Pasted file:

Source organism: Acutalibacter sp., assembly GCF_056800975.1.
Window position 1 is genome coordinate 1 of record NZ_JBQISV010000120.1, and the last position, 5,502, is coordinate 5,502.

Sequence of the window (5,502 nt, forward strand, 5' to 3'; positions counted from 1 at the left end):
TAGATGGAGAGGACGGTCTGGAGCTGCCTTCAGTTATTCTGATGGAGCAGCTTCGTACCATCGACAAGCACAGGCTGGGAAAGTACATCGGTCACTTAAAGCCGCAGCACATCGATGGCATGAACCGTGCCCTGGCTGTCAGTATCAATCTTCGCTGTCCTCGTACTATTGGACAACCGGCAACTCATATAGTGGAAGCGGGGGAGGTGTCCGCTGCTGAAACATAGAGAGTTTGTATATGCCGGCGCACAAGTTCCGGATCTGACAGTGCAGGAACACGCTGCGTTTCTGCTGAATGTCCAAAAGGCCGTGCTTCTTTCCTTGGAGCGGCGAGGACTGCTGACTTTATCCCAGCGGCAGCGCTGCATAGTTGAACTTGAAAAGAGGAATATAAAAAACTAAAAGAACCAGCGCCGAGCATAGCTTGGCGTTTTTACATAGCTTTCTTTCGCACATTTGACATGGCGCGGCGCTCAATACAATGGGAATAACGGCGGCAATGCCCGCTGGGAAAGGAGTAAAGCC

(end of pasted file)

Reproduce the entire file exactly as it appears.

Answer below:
Source organism: Acutalibacter sp., assembly GCF_056800975.1.
Window position 1 is genome coordinate 1 of record NZ_JBQISV010000120.1, and the last position, 5,502, is coordinate 5,502.

Sequence of the window (5,502 nt, forward strand, 5' to 3'; positions counted from 1 at the left end):
TAGATGGAGAGGACGGTCTGGAGCTGCCTTCAGTTATTCTGATGGAGCAGCTTCGTACCATCGACAAGCACAGGCTGGGAAAGTACATCGGTCACTTAAAGCCGCAGCACATCGATGGCATGAACCGTGCCCTGGCTGTCAGTATCAATCTTCGCTGTCCTCGTACTATTGGACAACCGGCAACTCATATAGTGGAAGCGGGGGAGGTGTCCGCTGCTGAAACATAGAGAGTTTGTATATGCCGGCGCACAAGTTCCGGATCTGACAGTGCAGGAACACGCTGCGTTTCTGCTGAATGTCCAAAAGGCCGTGCTTCTTTCCTTGGAGCGGCGAGGACTGCTGACTTTATCCCAGCGGCAGCGCTGCATAGTTGAACTTGAAAAGAGGAATATAAAAAACTAAAAGAACCAGCGCCGAGCATAGCTTGGCGTTTTTACATAGCTTTCTTTCGCACATTTGACATGGCGCGGCGCTCAATACAATGGGAATAACGGCGGCAATGCCCGCTGGGAAAGGAGTAAAGCC